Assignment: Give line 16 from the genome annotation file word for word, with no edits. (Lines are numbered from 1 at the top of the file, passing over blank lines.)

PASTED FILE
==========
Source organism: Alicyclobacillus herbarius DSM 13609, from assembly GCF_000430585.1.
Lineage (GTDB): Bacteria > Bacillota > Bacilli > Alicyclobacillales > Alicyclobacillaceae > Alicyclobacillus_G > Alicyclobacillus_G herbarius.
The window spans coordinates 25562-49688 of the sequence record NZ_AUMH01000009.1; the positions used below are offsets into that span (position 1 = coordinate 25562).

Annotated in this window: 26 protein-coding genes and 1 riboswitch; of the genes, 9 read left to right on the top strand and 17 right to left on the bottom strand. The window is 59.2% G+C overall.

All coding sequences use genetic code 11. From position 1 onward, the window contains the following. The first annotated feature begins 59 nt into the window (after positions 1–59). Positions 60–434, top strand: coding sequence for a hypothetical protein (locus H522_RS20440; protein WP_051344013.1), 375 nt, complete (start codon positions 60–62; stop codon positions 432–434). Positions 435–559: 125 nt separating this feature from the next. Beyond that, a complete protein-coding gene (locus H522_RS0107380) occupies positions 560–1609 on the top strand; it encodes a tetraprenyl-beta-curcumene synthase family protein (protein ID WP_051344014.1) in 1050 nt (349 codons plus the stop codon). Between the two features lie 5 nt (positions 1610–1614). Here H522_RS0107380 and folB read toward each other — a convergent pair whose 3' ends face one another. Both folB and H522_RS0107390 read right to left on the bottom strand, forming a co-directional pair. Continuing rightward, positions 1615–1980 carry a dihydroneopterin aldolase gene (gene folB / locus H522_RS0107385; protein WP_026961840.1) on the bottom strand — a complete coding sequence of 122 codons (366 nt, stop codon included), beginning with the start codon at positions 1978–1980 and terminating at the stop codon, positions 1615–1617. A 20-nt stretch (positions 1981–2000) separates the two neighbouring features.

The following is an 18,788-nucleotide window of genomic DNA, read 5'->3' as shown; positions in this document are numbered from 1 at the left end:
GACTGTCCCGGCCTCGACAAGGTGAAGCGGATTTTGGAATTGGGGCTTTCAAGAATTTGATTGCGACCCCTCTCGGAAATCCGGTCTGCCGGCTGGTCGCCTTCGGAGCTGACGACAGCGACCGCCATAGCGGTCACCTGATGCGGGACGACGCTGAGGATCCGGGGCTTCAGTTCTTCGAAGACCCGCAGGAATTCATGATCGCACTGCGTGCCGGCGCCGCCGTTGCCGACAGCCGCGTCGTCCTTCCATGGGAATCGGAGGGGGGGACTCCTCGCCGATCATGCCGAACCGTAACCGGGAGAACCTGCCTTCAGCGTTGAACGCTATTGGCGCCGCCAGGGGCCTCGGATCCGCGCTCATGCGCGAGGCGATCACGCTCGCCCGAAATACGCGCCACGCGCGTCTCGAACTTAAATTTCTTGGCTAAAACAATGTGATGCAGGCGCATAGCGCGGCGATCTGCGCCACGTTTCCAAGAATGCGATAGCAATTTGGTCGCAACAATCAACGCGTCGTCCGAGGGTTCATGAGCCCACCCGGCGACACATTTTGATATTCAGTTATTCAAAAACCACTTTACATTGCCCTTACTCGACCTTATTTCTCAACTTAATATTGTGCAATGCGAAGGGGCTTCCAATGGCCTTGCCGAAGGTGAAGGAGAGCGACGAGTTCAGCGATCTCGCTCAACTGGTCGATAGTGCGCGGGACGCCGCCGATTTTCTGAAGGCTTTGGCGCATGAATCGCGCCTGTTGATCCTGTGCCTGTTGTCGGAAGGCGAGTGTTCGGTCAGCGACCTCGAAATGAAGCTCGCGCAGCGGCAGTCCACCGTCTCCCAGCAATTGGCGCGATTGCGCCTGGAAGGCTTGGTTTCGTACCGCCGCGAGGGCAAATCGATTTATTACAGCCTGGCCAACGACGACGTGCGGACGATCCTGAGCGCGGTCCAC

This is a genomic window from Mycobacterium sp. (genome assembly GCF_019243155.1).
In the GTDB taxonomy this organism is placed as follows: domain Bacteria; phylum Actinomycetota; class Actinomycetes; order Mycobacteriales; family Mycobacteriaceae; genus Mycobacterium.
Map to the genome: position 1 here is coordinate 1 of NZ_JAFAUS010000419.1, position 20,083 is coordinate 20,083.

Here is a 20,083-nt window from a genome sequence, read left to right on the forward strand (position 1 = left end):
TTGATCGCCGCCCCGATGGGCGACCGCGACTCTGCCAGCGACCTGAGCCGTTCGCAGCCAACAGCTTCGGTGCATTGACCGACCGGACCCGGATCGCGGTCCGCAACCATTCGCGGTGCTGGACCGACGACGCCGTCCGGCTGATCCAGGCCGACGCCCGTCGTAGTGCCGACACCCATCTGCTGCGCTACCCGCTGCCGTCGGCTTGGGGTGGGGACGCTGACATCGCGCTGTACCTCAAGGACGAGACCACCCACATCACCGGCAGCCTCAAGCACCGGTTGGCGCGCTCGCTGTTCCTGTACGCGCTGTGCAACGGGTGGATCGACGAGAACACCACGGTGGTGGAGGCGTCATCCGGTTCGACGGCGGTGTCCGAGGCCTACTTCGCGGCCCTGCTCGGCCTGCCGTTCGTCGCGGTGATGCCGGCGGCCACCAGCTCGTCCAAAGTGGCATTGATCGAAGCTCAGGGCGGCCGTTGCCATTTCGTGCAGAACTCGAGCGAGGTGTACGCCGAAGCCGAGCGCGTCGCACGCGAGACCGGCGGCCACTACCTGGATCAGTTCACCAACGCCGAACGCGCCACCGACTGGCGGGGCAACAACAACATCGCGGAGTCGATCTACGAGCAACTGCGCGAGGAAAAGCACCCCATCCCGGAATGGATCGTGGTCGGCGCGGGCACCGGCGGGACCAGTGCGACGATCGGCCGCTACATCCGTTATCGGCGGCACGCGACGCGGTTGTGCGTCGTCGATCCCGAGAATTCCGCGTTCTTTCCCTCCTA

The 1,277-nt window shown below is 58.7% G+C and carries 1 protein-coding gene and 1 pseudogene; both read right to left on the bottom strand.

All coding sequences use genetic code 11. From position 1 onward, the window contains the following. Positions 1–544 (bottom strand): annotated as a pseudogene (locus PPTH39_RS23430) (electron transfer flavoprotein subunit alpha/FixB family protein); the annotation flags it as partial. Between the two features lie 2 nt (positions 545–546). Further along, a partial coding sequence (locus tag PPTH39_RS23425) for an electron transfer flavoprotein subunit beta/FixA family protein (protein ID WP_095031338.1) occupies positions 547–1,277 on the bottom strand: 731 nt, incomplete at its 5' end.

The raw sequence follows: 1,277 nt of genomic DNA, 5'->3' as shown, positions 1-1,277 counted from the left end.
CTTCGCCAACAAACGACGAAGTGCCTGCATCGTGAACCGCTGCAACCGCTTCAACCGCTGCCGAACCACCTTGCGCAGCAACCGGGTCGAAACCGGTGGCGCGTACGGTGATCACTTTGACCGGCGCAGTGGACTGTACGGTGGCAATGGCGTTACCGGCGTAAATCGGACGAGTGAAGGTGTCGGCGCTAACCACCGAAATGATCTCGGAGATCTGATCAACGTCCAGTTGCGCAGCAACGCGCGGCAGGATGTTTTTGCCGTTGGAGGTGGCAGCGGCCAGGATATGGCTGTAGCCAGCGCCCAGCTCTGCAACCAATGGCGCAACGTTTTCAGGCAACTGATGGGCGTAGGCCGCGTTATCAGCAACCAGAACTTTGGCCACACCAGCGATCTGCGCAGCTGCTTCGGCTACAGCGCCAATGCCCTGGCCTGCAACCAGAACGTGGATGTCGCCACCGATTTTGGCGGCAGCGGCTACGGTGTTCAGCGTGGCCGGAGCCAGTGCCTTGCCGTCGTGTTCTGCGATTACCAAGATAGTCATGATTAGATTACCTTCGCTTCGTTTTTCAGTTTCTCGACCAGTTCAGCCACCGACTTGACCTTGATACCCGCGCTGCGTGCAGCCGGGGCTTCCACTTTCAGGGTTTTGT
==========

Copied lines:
CTTCGCCAACAAACGACGAAGTGCCTGCATCGTGAACCGCTGCAACCGCTTCAACCGCTGCCGAACCACCTTGCGCAGCAACCGGGTCGAAACCGGTGGCGCGTACGGTGATCACTTTGACCGGCGCAGTGGACTGTACGGTGGCAATGGCGTTACCGGCGTAAATCGGACGAGTGAAGGTGTCGGCGCTAACCACCGAAATGATCTCGGAGATCTGATCAACGTCCAGTTGCGCAGCAACGCGCGGCAGGATGTTTTTGCCGTTGGAGGTGGCAGCGGCCAGGATATGGCTGTAGCCAGCGCCCAGCTCTGCAACCAATGGCGCAACGTTTTCAGGCAACTGATGGGCGTAGGCCGCGTTATCAGCAACCAGAACTTTGGCCACACCAGCGATCTGCGCAGCTGCTTCGGCTACAGCGCCAATGCCCTGGCCTGCAACCAGAACGTGGATGTCGCCACCGATTTTGGCGGCAGCGGCTACGGTGTTCAGCGTGGCCGGAGCCAGTGCCTTGCCGTCGTGTTCTGCGATTACCAAGATAGTCATGATTAGATTACCTTCGCTTCGTTTTTCAGTTTCTCGACCAGTTCAGCCACCGACTTGACCTTGATACCCGCGCTGCGTGCAGCCGGGGCTTCCACTTTCAGGGTTTTGT